Beatrice Mtetwa, one of Zimbabwe’s top human rights lawyers and a member of the Zimbabwe-United States Alumni Association (ZUSAA), has been awarded the Inamori Ethics Prize by Case Western Reserve University in Ohio, US.
The Inamori International Centre for Ethics and Excellence at Case Western Reserve University will present Mtetwa with the prize at a ceremony at the Ohio campus in September, where she is expected to give a lecture about her work and challenges that lie ahead. Mtetwa was selected from nominations solicited from leaders, scholars, and organisations around the world.
She said the award belonged to all Zimbabwean human rights lawyers and institutions fighting for the upholding of human rights in the country.
“I feel honoured for the entire human rights community in Zimbabwe,” Mtetwa said of the award.
First allotted in 2008, the Inamori Ethics Prize honours outstanding ethical leaders whose actions and influence have helped to change the world since that year.
In honouring Mtetwa, the university said the human rights lawyer had demonstrated exemplary ethical leadership, and her actions and influence had greatly improved the condition of humankind.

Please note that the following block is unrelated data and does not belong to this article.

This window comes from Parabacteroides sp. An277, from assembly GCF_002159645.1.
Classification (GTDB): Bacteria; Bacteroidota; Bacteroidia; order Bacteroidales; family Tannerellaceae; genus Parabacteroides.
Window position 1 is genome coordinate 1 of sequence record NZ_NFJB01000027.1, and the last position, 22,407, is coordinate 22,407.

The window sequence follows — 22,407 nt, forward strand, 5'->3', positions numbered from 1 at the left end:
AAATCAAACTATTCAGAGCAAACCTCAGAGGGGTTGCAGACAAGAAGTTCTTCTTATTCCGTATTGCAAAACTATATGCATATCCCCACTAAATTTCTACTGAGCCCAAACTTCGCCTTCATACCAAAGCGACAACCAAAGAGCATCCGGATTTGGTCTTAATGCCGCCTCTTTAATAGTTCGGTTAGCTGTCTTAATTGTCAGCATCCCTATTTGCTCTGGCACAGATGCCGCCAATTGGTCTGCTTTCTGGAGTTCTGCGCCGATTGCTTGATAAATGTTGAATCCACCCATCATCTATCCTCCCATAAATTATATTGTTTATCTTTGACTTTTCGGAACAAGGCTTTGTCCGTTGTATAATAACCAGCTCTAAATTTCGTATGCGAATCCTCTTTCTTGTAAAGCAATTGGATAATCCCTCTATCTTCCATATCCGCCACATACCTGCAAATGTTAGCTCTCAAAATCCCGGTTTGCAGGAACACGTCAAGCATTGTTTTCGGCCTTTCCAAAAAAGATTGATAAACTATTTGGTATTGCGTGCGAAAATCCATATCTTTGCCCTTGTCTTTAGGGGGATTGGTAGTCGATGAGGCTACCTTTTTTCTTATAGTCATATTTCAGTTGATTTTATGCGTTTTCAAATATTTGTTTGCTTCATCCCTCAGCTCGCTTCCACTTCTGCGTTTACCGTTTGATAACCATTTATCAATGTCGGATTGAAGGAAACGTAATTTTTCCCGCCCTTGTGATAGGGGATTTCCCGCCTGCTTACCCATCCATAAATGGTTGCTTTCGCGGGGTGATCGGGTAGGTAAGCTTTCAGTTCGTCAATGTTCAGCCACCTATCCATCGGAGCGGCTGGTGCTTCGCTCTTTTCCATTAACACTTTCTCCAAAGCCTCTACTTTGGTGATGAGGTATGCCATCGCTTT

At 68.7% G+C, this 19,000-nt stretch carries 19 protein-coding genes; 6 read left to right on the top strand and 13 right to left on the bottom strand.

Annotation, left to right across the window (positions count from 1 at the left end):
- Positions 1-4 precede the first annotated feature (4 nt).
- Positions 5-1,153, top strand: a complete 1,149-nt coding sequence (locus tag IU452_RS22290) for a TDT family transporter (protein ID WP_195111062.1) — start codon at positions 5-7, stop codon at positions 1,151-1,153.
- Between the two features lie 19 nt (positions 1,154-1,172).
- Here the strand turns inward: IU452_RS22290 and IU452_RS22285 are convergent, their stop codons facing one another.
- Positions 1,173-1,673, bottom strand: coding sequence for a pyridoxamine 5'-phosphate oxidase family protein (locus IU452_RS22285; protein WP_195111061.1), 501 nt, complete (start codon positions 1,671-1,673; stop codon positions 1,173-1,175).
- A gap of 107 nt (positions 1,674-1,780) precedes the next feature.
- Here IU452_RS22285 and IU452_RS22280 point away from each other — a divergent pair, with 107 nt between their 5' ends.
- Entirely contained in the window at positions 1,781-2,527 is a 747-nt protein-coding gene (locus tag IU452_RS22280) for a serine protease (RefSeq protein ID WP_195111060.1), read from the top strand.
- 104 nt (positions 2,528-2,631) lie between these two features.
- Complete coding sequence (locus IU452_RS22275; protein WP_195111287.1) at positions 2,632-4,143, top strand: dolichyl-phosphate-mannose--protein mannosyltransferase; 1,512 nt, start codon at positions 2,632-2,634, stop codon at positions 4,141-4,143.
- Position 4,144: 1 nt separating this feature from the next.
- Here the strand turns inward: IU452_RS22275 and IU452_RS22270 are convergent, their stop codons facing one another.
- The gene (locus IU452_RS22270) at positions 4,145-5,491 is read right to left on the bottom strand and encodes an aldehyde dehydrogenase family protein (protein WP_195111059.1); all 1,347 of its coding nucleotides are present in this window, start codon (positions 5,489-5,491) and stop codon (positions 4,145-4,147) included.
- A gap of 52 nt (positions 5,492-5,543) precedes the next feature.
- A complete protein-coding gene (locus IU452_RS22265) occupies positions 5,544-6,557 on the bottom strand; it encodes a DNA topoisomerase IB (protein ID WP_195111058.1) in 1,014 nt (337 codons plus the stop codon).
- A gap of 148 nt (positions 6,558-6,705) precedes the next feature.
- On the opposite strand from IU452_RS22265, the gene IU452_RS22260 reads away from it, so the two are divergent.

Part of the selection panel’s citation reads: “Dragged, beaten and nearly choked to death, Mtetwa has not wavered in her quest to use the law to further a free press for foreign and domestic reporters and to fight for social justice for her country’s most vulnerable residents, particularly women . . . ”
The award carries with it a monetary award, which is intended to support Mtetwa’s ongoing work for justice.
Previous recipients of the award include Francis S Collins, a physician-geneticist and the first recipient of the Inamori Ethics Prize; former UN High Commissioner on Human Rights and the first woman president of Ireland, Mary Robinson; and Stan Brock, a humanitarian, conservationist and former co-host of the television show, Wild Kingdom.
Last year, the American Bar Association gave Mtetwa its prized International Human Rights Award for her “extraordinary contributions to the cause of human rights, the rule of law, and the promotion of access to justice” in Zimbabwe.